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MARGARET’S CHOICE (PART 1)! Margaret Carlson has written an ugly new book. We think it goes back to a choice:


MARGARET’S CHOICE: Margaret Carlson’s new “book” really isn’t one. Although you’d never know it from reading the jacket, or from reading the six fawning blurbs-on-the-back, Carlson’s new volume—Anyone Can Grow Up—is really a collection of columns from Time, stitched together with a few short original chapters. The first—“Personal or Family Matters”—is the longest new chapter, at 26 pages. Carlson also offers 18 new pages about George Bush, and ten new pages on Bill, Hill and Al. Most of the book is those tired old columns, held together by these new, scripted thoughts.

And Carlson is brilliantly scripted. Was HRC surprised in August 1998, when her husband fessed up about his affair with Lewinsky? All pundits know the Hard Pundit Law: They are required to mock this fool notion. But Carlson was already spinning the point one month before Living History appeared! The Clintons headed off for a Martha’s Vineyard vacation shortly after the president confessed. Mrs. Clinton seemed angry and upset. But then, as all Clinton-haters must do, Carlson explains just how fake it all was:

CARLSON (page 154): Hillary never touched her husband, even ducking under his arm at the entry to the Marine One helicopter…Wearing sunglasses, she looked like an aggrieved widow, not a betrayed wife. It was a boffo performance.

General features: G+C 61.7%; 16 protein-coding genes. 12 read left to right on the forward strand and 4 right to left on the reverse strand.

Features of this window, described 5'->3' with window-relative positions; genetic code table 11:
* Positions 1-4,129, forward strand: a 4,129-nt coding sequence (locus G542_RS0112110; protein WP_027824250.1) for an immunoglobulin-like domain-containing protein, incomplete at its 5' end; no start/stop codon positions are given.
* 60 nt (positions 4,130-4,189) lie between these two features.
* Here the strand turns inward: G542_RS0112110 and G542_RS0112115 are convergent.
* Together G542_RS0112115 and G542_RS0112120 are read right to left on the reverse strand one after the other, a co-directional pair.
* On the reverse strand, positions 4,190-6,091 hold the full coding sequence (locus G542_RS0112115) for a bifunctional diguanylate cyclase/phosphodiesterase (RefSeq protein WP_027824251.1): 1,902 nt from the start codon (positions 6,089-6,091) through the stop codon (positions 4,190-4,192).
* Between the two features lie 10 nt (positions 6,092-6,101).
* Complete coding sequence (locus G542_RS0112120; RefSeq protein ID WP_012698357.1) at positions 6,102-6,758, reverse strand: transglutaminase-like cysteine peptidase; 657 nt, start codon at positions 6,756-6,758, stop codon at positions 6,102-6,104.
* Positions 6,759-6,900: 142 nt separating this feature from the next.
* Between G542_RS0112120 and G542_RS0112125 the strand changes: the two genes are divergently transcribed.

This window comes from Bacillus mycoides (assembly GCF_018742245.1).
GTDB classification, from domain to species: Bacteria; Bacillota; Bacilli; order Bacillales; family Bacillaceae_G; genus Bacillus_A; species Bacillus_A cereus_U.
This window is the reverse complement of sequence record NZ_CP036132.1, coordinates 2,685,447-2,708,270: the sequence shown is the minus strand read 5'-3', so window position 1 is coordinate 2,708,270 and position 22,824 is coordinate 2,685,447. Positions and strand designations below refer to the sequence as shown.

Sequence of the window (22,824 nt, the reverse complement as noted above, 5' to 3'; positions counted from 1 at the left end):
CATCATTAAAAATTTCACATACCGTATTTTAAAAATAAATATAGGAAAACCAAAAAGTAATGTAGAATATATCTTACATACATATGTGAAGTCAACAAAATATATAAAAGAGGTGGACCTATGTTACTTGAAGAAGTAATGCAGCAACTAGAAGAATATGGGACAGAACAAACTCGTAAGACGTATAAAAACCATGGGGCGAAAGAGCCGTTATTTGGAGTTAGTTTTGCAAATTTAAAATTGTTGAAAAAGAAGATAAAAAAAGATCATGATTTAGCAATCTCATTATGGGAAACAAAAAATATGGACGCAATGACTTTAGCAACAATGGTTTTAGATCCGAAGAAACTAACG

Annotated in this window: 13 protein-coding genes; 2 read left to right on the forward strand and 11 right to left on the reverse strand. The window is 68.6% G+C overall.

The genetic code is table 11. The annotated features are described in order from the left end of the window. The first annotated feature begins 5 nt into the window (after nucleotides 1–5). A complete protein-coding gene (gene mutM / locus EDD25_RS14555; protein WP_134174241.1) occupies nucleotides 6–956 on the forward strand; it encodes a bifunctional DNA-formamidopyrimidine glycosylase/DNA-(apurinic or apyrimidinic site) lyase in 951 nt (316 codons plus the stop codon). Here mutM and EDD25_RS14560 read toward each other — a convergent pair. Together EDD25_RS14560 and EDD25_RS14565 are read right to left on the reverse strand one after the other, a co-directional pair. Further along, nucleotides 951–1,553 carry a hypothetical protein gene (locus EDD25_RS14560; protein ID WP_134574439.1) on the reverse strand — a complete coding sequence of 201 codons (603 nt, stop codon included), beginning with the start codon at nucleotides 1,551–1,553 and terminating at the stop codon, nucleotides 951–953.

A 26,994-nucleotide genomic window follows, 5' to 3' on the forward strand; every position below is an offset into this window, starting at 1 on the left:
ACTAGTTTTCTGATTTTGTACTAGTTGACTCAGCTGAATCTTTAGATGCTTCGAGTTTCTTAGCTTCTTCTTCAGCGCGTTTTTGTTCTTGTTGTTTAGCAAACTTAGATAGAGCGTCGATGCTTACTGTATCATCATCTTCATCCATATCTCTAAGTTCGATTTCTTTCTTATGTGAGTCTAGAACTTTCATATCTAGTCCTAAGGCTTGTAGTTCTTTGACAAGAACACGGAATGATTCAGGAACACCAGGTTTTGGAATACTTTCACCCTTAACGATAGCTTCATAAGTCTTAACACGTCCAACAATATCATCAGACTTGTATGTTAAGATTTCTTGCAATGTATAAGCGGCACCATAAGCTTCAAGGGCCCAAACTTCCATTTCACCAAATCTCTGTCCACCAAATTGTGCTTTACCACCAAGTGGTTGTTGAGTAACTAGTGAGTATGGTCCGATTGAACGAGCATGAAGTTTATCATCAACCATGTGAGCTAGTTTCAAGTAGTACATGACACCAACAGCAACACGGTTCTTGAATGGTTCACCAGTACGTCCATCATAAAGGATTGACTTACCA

And a performance it was. Gail Sheehy reported later that Hillary had been faking it. Sheehy talked to an aide who was on Air Force One going to the Vineyard. The aide told Sheehy that Hillary laughed and joked all the way to Massachusetts.

It’s perfect Hillary-bashing! She played the role of aggrieved widow, Carlson says. But then the utterly fake First Lady joked and laughed all the way to the Vineyard!

It’s consummate, Grade A Hillary-bashing—but is this pleasing tale truthful? We don’t know when Sheehy “reported” this tale, but it certainly wasn’t in her own well-known book. In December 1999, Sheehy’s new biography, Hillary’s Choice, described this airplane ride in detail—and it didn’t sound like a barrel of laughs. How did Sheehy describe the scene? “The stricken First Family set off for a twelve-day vacation from Hell,” she began. Here is her fuller description: